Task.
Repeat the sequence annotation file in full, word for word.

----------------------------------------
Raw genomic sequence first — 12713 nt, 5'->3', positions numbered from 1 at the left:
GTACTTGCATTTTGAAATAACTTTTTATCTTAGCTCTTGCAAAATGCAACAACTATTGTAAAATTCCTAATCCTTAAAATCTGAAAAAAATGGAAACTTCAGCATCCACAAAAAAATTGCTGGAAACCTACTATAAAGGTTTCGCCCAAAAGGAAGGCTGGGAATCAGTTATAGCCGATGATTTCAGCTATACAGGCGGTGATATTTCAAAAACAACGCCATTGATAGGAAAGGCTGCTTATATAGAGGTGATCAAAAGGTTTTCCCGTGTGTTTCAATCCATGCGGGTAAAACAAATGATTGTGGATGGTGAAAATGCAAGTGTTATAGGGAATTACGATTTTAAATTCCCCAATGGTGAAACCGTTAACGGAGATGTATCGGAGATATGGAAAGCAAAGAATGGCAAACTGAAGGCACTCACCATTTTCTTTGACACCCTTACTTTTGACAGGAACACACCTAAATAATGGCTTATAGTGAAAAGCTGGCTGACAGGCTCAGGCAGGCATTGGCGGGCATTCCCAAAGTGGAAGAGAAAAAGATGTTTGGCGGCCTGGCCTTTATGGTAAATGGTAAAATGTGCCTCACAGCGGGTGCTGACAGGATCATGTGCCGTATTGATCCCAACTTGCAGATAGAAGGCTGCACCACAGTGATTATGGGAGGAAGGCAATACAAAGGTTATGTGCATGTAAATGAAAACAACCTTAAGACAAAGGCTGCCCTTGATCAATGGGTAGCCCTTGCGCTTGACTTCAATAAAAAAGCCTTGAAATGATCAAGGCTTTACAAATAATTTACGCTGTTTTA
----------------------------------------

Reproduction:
Raw genomic sequence first — 12713 nt, 5'->3', positions numbered from 1 at the left:
GTACTTGCATTTTGAAATAACTTTTTATCTTAGCTCTTGCAAAATGCAACAACTATTGTAAAATTCCTAATCCTTAAAATCTGAAAAAAATGGAAACTTCAGCATCCACAAAAAAATTGCTGGAAACCTACTATAAAGGTTTCGCCCAAAAGGAAGGCTGGGAATCAGTTATAGCCGATGATTTCAGCTATACAGGCGGTGATATTTCAAAAACAACGCCATTGATAGGAAAGGCTGCTTATATAGAGGTGATCAAAAGGTTTTCCCGTGTGTTTCAATCCATGCGGGTAAAACAAATGATTGTGGATGGTGAAAATGCAAGTGTTATAGGGAATTACGATTTTAAATTCCCCAATGGTGAAACCGTTAACGGAGATGTATCGGAGATATGGAAAGCAAAGAATGGCAAACTGAAGGCACTCACCATTTTCTTTGACACCCTTACTTTTGACAGGAACACACCTAAATAATGGCTTATAGTGAAAAGCTGGCTGACAGGCTCAGGCAGGCATTGGCGGGCATTCCCAAAGTGGAAGAGAAAAAGATGTTTGGCGGCCTGGCCTTTATGGTAAATGGTAAAATGTGCCTCACAGCGGGTGCTGACAGGATCATGTGCCGTATTGATCCCAACTTGCAGATAGAAGGCTGCACCACAGTGATTATGGGAGGAAGGCAATACAAAGGTTATGTGCATGTAAATGAAAACAACCTTAAGACAAAGGCTGCCCTTGATCAATGGGTAGCCCTTGCGCTTGACTTCAATAAAAAAGCCTTGAAATGATCAAGGCTTTACAAATAATTTACGCTGTTTTA